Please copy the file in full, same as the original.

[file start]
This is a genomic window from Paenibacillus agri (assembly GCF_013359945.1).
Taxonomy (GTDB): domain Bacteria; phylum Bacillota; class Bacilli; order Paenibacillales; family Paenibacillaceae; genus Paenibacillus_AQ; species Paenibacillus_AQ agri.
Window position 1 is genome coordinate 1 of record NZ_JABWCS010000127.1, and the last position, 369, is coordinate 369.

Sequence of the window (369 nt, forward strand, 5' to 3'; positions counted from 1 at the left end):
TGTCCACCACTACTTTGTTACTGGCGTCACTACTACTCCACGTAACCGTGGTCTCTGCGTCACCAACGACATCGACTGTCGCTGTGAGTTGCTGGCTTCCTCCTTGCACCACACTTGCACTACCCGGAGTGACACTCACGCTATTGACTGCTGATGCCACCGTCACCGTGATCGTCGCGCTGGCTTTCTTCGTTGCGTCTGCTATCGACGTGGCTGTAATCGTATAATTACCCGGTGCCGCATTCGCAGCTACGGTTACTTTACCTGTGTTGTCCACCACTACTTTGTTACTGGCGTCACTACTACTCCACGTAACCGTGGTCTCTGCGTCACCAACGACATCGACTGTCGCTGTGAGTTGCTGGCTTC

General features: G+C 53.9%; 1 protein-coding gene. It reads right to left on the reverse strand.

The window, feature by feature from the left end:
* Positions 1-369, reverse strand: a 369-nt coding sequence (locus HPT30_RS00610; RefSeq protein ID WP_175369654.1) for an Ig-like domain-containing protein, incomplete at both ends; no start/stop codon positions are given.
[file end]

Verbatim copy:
This is a genomic window from Paenibacillus agri (assembly GCF_013359945.1).
Taxonomy (GTDB): domain Bacteria; phylum Bacillota; class Bacilli; order Paenibacillales; family Paenibacillaceae; genus Paenibacillus_AQ; species Paenibacillus_AQ agri.
Window position 1 is genome coordinate 1 of record NZ_JABWCS010000127.1, and the last position, 369, is coordinate 369.

Sequence of the window (369 nt, forward strand, 5' to 3'; positions counted from 1 at the left end):
TGTCCACCACTACTTTGTTACTGGCGTCACTACTACTCCACGTAACCGTGGTCTCTGCGTCACCAACGACATCGACTGTCGCTGTGAGTTGCTGGCTTCCTCCTTGCACCACACTTGCACTACCCGGAGTGACACTCACGCTATTGACTGCTGATGCCACCGTCACCGTGATCGTCGCGCTGGCTTTCTTCGTTGCGTCTGCTATCGACGTGGCTGTAATCGTATAATTACCCGGTGCCGCATTCGCAGCTACGGTTACTTTACCTGTGTTGTCCACCACTACTTTGTTACTGGCGTCACTACTACTCCACGTAACCGTGGTCTCTGCGTCACCAACGACATCGACTGTCGCTGTGAGTTGCTGGCTTC

General features: G+C 53.9%; 1 protein-coding gene. It reads right to left on the reverse strand.

The window, feature by feature from the left end:
* Positions 1-369, reverse strand: a 369-nt coding sequence (locus HPT30_RS00610; RefSeq protein ID WP_175369654.1) for an Ig-like domain-containing protein, incomplete at both ends; no start/stop codon positions are given.